Tens of thousands of voters statewide will return to the polls Tuesday for runoffs to settle the November ballot. Even if you did not vote two weeks ago, you can today.
The law for runoffs is this:
Voters who took part in the original June 12 primaries are limited to voting in the same party’s runoff.
That means if you voted in Democratic Party races, you can only vote Democratic on Tuesday. Same rule if you voted for Republican candidates two weeks ago.
If you did not vote two weeks ago in either primary, you are still eligible to participate Tuesday in either the Republican or Democratic votes — but not in both.
For Republicans today
Republicans have the only statewide nominating races to be settled. There are runoffs for the nomination for governor between Gov. Henry McMaster and John Warren, and for attorney general, between incumbent Alan Wilson and challenger Todd Atwater.
One congressional level GOP race is being settled. In the House District 4 race anchored in Greenville and Spartanburg, Lee Bright and William Timmons will duel for the nomination to succeed retiring Rep. Trey Gowdy.
For Democrats today
There are no statewide races for Democrats to choose from, so only some voters will have a runoff to pick from.
The biggest races are nominations for seats in Congress. They include:
The 2nd Congressional District runoff between Sean Carrigan and Annabelle Robertson. The seat covers Aiken and the western part of the state and is held by incumbent Republican U.S. Rep. Joe Wilson.
The 4th Congressional District runoff between Brandon P. Brown and Doris Lee Turner for the Greenville-Spartanburg seat being vacated with the retirement of Republican Trey Gowdy.
The 7th Congressional District runoff between Mal Hyman and Robert Williams. The district covers Florence and Myrtle Beach and is held by Republican U.S. Rep. Tom Rice.
Only one local Charleston race, for Republicans only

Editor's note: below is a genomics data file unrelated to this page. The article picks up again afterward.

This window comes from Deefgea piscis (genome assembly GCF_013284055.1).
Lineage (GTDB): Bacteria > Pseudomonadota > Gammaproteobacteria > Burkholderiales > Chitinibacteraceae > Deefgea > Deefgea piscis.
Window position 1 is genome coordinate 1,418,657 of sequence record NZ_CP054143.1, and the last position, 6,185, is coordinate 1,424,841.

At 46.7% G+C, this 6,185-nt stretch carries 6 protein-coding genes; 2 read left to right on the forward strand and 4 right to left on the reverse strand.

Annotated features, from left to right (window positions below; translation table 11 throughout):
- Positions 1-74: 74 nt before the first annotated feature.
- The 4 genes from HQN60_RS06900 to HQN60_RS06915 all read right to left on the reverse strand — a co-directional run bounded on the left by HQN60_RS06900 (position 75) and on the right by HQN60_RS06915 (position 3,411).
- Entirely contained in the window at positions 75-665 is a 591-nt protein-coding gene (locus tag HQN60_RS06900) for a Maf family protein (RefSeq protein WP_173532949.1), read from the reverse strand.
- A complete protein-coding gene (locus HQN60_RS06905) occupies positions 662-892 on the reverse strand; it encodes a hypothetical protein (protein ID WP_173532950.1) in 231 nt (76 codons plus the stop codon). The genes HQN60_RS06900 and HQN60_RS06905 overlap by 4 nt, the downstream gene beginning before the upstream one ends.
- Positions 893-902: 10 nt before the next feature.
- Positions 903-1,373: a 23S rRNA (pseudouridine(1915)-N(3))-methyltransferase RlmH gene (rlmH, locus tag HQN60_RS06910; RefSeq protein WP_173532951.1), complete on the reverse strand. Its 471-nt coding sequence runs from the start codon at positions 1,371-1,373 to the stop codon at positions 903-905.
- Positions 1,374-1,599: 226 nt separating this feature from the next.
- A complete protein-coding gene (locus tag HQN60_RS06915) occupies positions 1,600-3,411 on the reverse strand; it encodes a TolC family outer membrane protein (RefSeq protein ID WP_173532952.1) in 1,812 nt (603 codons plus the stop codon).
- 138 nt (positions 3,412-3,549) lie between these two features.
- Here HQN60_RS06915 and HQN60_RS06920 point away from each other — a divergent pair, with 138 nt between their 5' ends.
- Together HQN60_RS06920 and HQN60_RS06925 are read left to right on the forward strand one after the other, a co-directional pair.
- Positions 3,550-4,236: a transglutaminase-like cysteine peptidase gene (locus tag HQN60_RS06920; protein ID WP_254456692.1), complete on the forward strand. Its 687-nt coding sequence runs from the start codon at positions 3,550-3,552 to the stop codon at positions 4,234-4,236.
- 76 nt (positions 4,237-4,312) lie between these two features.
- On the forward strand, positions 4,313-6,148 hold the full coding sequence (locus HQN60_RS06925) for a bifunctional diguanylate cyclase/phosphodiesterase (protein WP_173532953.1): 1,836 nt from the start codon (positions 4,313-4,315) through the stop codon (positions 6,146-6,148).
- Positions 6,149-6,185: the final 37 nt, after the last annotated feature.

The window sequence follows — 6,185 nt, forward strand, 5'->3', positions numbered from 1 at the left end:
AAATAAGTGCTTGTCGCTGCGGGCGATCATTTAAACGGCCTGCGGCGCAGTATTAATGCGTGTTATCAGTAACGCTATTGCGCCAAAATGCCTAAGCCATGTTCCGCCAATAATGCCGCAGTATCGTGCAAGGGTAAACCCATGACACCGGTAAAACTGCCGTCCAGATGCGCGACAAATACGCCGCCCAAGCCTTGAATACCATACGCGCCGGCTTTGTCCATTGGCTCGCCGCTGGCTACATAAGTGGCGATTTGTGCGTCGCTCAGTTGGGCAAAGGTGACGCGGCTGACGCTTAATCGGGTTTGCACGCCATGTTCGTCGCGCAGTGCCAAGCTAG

In the Charleston region, the only local runoff is the Republican race for the House District 110 nomination covering parts of downtown Charleston and Mount Pleasant.
Incumbent state Rep. William Cogswell faces challenger Russell Guerard. The winner faces Democrat Ben Pogue in November.
There are other races at various levels from around the state. Voters should check their sample ballot at scvotes.org to determine if they are eligible to vote in any runoffs. Participants are urged to make sure they look at the correct ballot corresponding to their party preference.
Here's what else you need to know about voting today:
When can I vote?
Polls open at 7 a.m. and close at 7 p.m. Voters standing in line when the polls close will still be able to cast a ballot.
Where do I vote?
It depends on where you live. Your voting precinct and polling place are determined by your address, and should be listed on your voter registration card. To check your voting location, visit the State Election Commission website at scvotes.org. On the homepage, click the tab that says "Voters." Then, click "Check your voter registration." You can also contact your county voter registration office.
What should I bring?
To vote in the election, you will need one of the following forms of photo ID:
S.C. driver's license
Federal military ID
S.C. Department of Motor Vehicles ID card
S.C. voter registration card with photo
If you do not have proper photo ID but are registered to vote, you can cast a provisional ballot.
Do I have to be a member of a political party to vote in the primary?
No. The statewide primaries are open to all registered voters in South Carolina. You will, however, have to decide whether you want to vote in the Republican primary or the Democratic primary runoff when you get to the polls.
Can I vote in both primaries?
No. State law prohibits it.
Which races can I vote for today?
You can see your sample ballot by checking your voter registration at scvotes.org. Click the "Voters" tab and select "Check your voter information."
The winning nominees will face off on Nov. 6.
What can I expect at the polling place?
Most polling places are familiar gathering hubs such as schools and churches. On Election Day, these locations will be surrounded by a slew of campaign signs for different political races. As you near your polling place, you may find yourself shaking hands with a candidate or talking to campaign staffers. They are allowed to do that, but only within 200 feet of the entrance to a polling place.
Inside the polling place, no campaigning is allowed. Candidates must remove any campaign stickers or buttons they are wearing once they enter a polling place.
No one is allowed to intimidate voters or interfere with the election process. If this happens, alert a poll manager immediately.
When will we know who won?
That depends on how quickly election officials can tabulate the results. The Post and Courier will be covering the races all day and night. Check postandcourier.com for results and analysis.